Feature - New bridge over muddled waters of grid storage
Two islands of storage technology have been joined, according to a presentation at the EGEE User Forum in Clermont-Ferrand, France, last week.
Jens Jensen, of Rutherford Appleton Laboratory in the UK, told attendees how his team have successfully bridged two key grid technologies: the Storage Resource Broker (SRB) and Storage Resource Management (SRM).
Two storage islands
SRM and SRB are both ways of accessing the storage available on a grid—either using tapes, disks or disk arrays. Usually, storage elements running SRB can’t be seen by a grid running SRM, and vice versa. Most grids run one or the other technology, but if different grids are to interoperate, the two standards will need to work together.
“SRM and SRB are traditionally the two separate ‘storage islands’ in grids,” says Jensen, “each providing interoperability within its own island, but not between the islands. We used the GridFTP protocol and advanced data management tools from the EGEE project to transfer data between SRM and SRBs, and bridge these islands.”
GridPP and NGS: our powers combined
The team built on a GridFTP server developed for SRB by the San Diego Supercomputer Center and Argonne National Laboratory, to make an SRB look like a Classic Storage Element. This allowed the gLite tools to transfer files between SRMs and SRBs.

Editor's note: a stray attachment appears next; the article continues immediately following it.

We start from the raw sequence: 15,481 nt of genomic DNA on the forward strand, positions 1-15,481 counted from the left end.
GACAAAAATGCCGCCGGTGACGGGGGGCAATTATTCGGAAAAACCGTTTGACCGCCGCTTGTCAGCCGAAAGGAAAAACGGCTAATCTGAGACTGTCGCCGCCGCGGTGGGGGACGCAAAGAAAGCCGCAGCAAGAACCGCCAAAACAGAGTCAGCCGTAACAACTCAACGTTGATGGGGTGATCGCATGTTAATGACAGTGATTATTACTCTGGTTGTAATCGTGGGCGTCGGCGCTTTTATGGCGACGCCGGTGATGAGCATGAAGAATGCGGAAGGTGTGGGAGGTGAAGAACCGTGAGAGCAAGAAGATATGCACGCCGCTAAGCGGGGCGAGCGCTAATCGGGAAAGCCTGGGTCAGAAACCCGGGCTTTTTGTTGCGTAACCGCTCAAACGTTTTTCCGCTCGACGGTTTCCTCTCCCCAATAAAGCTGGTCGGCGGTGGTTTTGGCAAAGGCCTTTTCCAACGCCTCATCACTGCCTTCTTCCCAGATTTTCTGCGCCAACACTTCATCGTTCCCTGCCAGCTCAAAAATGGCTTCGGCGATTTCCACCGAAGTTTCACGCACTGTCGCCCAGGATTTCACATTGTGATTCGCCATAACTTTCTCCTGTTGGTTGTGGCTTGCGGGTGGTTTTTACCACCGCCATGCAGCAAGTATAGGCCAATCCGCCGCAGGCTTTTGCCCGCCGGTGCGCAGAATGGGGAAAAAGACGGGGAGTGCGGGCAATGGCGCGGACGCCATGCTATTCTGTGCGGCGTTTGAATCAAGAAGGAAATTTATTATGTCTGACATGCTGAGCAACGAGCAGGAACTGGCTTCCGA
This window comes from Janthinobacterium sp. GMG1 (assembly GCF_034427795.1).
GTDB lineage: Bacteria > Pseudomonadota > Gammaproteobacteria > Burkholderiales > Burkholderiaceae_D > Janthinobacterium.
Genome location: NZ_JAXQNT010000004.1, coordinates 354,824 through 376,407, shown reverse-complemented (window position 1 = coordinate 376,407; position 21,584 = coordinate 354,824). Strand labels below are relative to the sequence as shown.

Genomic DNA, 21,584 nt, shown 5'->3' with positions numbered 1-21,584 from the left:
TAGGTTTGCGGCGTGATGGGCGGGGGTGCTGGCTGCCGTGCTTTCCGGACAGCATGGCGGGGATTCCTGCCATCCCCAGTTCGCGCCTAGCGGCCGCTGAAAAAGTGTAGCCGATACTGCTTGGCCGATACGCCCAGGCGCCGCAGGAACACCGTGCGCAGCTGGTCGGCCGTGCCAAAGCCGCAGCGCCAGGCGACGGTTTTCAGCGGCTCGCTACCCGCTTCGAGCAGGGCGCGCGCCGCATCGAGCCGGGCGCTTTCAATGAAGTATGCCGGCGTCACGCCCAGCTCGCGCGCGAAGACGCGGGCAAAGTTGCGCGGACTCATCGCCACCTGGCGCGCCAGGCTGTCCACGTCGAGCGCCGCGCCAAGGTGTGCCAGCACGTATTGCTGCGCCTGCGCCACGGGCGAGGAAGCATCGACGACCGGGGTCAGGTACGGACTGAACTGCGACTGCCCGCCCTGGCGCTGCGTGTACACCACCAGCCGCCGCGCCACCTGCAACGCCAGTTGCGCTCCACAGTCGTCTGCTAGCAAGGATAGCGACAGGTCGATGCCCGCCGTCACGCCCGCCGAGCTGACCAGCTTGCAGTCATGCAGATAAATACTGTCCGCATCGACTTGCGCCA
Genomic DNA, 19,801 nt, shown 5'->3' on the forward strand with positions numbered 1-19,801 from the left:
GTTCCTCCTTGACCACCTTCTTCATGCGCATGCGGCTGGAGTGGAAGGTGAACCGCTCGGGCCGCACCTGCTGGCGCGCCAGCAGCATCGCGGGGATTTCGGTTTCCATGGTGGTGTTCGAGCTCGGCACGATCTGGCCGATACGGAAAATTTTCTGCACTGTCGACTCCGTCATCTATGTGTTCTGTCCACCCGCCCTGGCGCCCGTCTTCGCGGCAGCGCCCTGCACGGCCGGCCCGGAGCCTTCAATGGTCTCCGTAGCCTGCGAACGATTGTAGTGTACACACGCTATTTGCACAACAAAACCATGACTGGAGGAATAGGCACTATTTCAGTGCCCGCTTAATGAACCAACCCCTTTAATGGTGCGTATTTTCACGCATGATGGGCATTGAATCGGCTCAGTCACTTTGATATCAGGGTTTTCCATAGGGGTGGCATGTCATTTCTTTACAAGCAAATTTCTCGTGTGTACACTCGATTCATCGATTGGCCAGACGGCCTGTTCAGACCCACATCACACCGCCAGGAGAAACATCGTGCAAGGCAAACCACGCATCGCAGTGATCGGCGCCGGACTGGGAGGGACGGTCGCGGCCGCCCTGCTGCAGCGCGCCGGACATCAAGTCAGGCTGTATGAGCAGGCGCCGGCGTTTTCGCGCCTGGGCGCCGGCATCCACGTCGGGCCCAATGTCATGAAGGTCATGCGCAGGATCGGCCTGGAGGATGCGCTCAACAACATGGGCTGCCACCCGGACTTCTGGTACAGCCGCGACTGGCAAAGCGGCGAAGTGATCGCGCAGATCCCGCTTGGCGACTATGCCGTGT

One of Jensen’s activities is working on interoperability between the UK’s two main science grids: GridPP, the UK particle physics grid, which runs various implementations of SRM, and the UK National Grid Service, which mainly runs SRB.
Grid Interoperation Now
Erwin Laure, technical director of the EGEE project, is also coordinator of the Grid Interoperation Now activities in the Open Grid Forum. He says interoperability of different grid infrastructures is a necessity for many applications. “The OGF GIN community is aiming at pragmatic solutions for achieving interoperation,” he says. “This interoperation between the two most commonly deployed data solutions, SRM and SRB, achieved by Jens’ team, is a great step forward towards achieving this goal.”
Alex Sim of Lawrence Berkeley National Laboratory in the U.S. demonstrated the data transfer for the UK team at SC07.
“The demo showed interoperability of eleven different SRM implementations around the world based on the same specification, including data transfers between an SRB at Rutherford Appleton Laboratory and BeStMan SRM at Lawrence Berkeley National Laboratory,” Sim explains. “This caused great interest among delegates, and it is of interest for scientists—especially in the Worldwide LHC Computing Grid Project, as they can now access data directly in SRB.”
Jensen is particularly enthusiastic about how well the current work fits the GIN group. “The important aspect of this work is that it builds on existing tools and requires no development effort. It really is Grid Interoperability Now!”
- Sarah Pearce, GridPP